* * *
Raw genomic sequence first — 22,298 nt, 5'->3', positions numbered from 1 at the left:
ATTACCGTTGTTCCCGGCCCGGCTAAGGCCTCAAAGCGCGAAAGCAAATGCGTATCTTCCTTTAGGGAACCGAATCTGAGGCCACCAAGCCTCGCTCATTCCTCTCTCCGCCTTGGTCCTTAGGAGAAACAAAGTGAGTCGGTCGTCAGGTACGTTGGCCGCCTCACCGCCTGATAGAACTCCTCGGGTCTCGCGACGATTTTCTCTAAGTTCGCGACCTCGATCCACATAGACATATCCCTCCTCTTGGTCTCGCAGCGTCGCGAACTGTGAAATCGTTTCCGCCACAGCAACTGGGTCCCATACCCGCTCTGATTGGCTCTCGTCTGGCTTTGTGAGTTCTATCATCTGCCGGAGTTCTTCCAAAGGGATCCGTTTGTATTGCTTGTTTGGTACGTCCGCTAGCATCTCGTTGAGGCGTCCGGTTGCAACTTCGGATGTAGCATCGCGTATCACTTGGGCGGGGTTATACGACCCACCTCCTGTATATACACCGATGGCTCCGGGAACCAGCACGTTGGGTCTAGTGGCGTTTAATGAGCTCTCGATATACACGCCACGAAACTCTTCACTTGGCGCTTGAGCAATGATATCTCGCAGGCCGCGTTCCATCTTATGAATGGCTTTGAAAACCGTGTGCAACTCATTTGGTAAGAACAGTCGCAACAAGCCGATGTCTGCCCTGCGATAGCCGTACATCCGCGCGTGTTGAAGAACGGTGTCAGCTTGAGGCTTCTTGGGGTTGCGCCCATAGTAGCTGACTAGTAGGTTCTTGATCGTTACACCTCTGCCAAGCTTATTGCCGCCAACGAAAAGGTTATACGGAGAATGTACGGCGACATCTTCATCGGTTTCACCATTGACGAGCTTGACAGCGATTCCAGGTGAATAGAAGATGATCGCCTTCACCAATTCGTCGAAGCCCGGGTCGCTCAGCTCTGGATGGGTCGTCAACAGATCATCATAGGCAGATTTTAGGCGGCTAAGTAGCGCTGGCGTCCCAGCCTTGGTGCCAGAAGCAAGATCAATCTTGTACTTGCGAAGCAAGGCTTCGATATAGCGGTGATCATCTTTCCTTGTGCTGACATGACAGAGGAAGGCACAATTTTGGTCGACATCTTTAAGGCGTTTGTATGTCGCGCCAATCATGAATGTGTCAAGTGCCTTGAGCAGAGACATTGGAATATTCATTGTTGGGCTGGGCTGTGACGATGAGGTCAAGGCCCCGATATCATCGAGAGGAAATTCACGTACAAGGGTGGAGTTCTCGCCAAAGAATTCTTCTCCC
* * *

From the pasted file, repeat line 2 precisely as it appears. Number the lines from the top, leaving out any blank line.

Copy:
ATTACCGTTGTTCCCGGCCCGGCTAAGGCCTCAAAGCGCGAAAGCAAATGCGTATCTTCCTTTAGGGAACCGAATCTGAGGCCACCAAGCCTCGCTCATTCCTCTCTCCGCCTTGGTCCTTAGGAGAAACAAAGTGAGTCGGTCGTCAGGTACGTTGGCCGCCTCACCGCCTGATAGAACTCCTCGGGTCTCGCGACGATTTTCTCTAAGTTCGCGACCTCGATCCACATAGACATATCCCTCCTCTTGGTCTCGCAGCGTCGCGAACTGTGAAATCGTTTCCGCCACAGCAACTGGGTCCCATACCCGCTCTGATTGGCTCTCGTCTGGCTTTGTGAGTTCTATCATCTGCCGGAGTTCTTCCAAAGGGATCCGTTTGTATTGCTTGTTTGGTACGTCCGCTAGCATCTCGTTGAGGCGTCCGGTTGCAACTTCGGATGTAGCATCGCGTATCACTTGGGCGGGGTTATACGACCCACCTCCTGTATATACACCGATGGCTCCGGGAACCAGCACGTTGGGTCTAGTGGCGTTTAATGAGCTCTCGATATACACGCCACGAAACTCTTCACTTGGCGCTTGAGCAATGATATCTCGCAGGCCGCGTTCCATCTTATGAATGGCTTTGAAAACCGTGTGCAACTCATTTGGTAAGAACAGTCGCAACAAGCCGATGTCTGCCCTGCGATAGCCGTACATCCGCGCGTGTTGAAGAACGGTGTCAGCTTGAGGCTTCTTGGGGTTGCGCCCATAGTAGCTGACTAGTAGGTTCTTGATCGTTACACCTCTGCCAAGCTTATTGCCGCCAACGAAAAGGTTATACGGAGAATGTACGGCGACATCTTCATCGGTTTCACCATTGACGAGCTTGACAGCGATTCCAGGTGAATAGAAGATGATCGCCTTCACCAATTCGTCGAAGCCCGGGTCGCTCAGCTCTGGATGGGTCGTCAACAGATCATCATAGGCAGATTTTAGGCGGCTAAGTAGCGCTGGCGTCCCAGCCTTGGTGCCAGAAGCAAGATCAATCTTGTACTTGCGAAGCAAGGCTTCGATATAGCGGTGATCATCTTTCCTTGTGCTGACATGACAGAGGAAGGCACAATTTTGGTCGACATCTTTAAGGCGTTTGTATGTCGCGCCAATCATGAATGTGTCAAGTGCCTTGAGCAGAGACATTGGAATATTCATTGTTGGGCTGGGCTGTGACGATGAGGTCAAGGCCCCGATATCATCGAGAGGAAATTCACGTACAAGGGTGGAGTTCTCGCCAAAGAATTCTTCTCCC